Turkey had seen its old demons resurface. The sound of the bombs was again heard in Suruç, Diyarbakir, Ankara, and in the Southeast, in mainly Kurdish places. The fragile cease-fire achieved in 2013 between the AKP and Kurdistan Workers Party (PKK) had been shattered. Again, Kurdish civilians found themselves hostages of a 30-year-old conflict that had already taken the lives of over 40,000 people.

To overcome the PKK and their youth branch, YDG-H and YPS, all deeply established in populated urban areas, the authorities did not skimp on the means. Dozens of local elected officials, suspected of supporting terrorism were arrested or laid off. One by one, the Kurdish cities were placed under curfew: 7 cities and 22 districts affected, tens of thousands of people forced to live holed up at home. More than 350,000 people internally displaced according to Turkey’s Human Rights Foundation.

Then, Turkey witnessed the bloodiest coup attempt in its political history on July 15, 2016, when a section of the Turkish military launched a coordinated operation in several major cities to topple the government and unseat President Recep Tayyip Erdogan.

Emin Özmen A young Kurdish girl sits near her brother during the Newroz celebrations. Diyarbakir, Turkey. March 2016. © Emin Özmen | Magnum Photos
Emin Özmen Turkish Armed Forces dispatch a group of tanks to close of the Turkish - Syrian border, as the clashes near the border intensify between the Islamic State of Iraq and Levant (ISIL) militants and pr (...)
Emin Özmen Exhausted refugees who have just failed to cross the sea from the Turkish coast to Greek island of Kos. They are returning to the Bodrum city center by bus. The will try to cross again later. Bodru (...)

Soldiers and tanks took to the streets and a number of explosions rang out in Ankara and Istanbul. 265 people died, including soldiers, police and civilians. The day after, the government announced a state of emergency and more than 100,000 government employees – civil servants, military personnel, police officers and teachers – were sacked for their alleged association with the Pennsylvania-based preacher Fethullah Gulen.

Many Turks refer to Gulen and his followers as the Fethullah Gulen Terror Organization (FETO) and accuse them of leading last year’s coup attempt. Nearly 50,000 people remain in jail pending trial. Several thousand politicians with the predominantly Kurdish Peoples’ Democratic Party are among them.

Emin Özmen The parents of Kader Kulter, 13, stand over her as she struggles with kidney pain, in the Cefhane camp near Sirnak. She lost one of her kidneys 3 months ago and the other one needs medical attentio (...)
Emin Özmen Civilians wait near the village of Nemrud, Iraq, to cross the Tigris River, as they flee fighting between the Iraqi Army and Islamic State militants in Mosul. Mosul, Iraq. November 2016. © Emin Özmen | Magnum Photos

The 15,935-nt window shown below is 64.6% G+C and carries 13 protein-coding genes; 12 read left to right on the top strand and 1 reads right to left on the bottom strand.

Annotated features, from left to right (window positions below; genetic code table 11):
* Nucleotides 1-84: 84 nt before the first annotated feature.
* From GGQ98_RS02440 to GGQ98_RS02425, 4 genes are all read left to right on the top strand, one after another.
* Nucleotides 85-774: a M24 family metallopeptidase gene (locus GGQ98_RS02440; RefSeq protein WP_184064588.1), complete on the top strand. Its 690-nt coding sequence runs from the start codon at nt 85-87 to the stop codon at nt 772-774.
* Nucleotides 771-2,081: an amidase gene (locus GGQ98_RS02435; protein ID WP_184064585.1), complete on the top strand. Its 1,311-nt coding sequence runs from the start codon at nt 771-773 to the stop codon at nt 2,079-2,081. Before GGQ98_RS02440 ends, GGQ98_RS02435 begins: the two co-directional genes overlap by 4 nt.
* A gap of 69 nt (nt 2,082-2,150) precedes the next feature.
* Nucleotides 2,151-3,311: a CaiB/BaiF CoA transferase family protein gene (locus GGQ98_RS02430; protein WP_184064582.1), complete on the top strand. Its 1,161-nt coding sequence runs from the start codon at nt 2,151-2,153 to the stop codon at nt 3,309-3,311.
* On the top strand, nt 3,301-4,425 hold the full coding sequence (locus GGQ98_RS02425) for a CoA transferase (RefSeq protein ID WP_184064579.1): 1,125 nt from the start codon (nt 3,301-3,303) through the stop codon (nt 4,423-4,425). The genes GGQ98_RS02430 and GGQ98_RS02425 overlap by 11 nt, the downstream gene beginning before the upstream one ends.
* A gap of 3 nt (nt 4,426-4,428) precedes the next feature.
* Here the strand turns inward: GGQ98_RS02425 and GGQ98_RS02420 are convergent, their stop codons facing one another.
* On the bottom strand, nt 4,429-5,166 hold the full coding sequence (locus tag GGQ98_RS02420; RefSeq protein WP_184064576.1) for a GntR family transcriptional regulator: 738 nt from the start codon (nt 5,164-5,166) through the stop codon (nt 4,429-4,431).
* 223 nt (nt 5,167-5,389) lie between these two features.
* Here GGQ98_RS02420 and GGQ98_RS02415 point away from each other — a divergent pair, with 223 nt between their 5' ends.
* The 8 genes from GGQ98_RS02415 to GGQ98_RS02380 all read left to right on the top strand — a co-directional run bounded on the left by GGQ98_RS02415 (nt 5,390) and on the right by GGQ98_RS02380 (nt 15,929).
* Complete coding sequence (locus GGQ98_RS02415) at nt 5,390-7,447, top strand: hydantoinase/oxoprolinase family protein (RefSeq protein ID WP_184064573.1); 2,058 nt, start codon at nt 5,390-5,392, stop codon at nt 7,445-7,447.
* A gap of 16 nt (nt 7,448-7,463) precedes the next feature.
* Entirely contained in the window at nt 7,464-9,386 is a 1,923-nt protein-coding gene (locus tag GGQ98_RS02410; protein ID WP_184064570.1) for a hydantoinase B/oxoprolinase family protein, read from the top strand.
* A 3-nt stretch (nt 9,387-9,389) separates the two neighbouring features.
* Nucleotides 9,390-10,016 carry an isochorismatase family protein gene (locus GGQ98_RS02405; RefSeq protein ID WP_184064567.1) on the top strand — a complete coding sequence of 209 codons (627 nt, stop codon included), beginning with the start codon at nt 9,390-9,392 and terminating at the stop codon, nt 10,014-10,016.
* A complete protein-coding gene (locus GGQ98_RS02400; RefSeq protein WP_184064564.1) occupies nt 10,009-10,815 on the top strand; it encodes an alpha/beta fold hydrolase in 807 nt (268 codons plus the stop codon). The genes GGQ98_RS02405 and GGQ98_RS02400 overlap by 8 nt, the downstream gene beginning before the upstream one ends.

Emin Özmen Civilians cross the Tigris River by small boats near the village of Tuebe, southeast of Mosul. Mosul, Iraq. November 2016. © Emin Özmen | Magnum Photos
Emin Özmen Refugees play near the Idomeni camps on Greek-Macedonian border. More than 11,000 people live in poor conditions in the Idomeni camps. They are stranded in Greece as a result of the border shutdown (...)

Since the beginning of the Syrian civil war, all the dynamics have changed in border countries, especially Turkey, a country moving slowly towards real democracy. Political tension is at the highest level in modern Turkey’s history. Journalism is more important than ever.

 

Unfortunately, we – all the journalists and photojournalists – continue to work under heavy pressure in Turkey. We have the responsibility to document all of these issues, we have to ask questions and try to find answers. But today, journalists, those trying to shine a light on the darkness, are the main target. More than 150 journalists have been jailed in Turkey since the bloody coup attempt in 2016.

Emin Özmen Boys sleep near the museum in Hierapolis, an ancient site in Pamukkale. Pamukkale is the remarkably well-preserved site of the ancient Roman city "Hierapolis." Rich Romans came here for the “water (...)
Emin Özmen People pose on the damaged military tank near Ankara Justice Palace in Sihhiye Square in Ankara; the day after a failed coup attempt by the Turkish military, during which 265 people died - includin (...)
Emin Özmen A man sleeps with a Turkish flag on his face, on the field during break time at Justice March. Since last week, Turkey has been suffering one of the most intense heat waves in a century. In this he (...)

People always ask me if I am afraid. I’m not afraid because I strongly believe that what I am doing is the right thing in the name of journalism and truth – for history. But honestly, I always feel tension while I see many of my friends and colleagues going to jail or being deported just because they do their job. But I feel stronger when I remember the lyrics of the great Turkish poet Nazım Hikmet:

“If I don’t burn

if you don’t burn

if we don’t burn

how will darkness

ever turn

into light?”

 

Emin Özmen The Gezi Park resistance that began on May 29th, when protester’s tents were burned by police forces, ended with police using tear gas to disperse the crowd that had gathered in Taksim Square. Ista (...)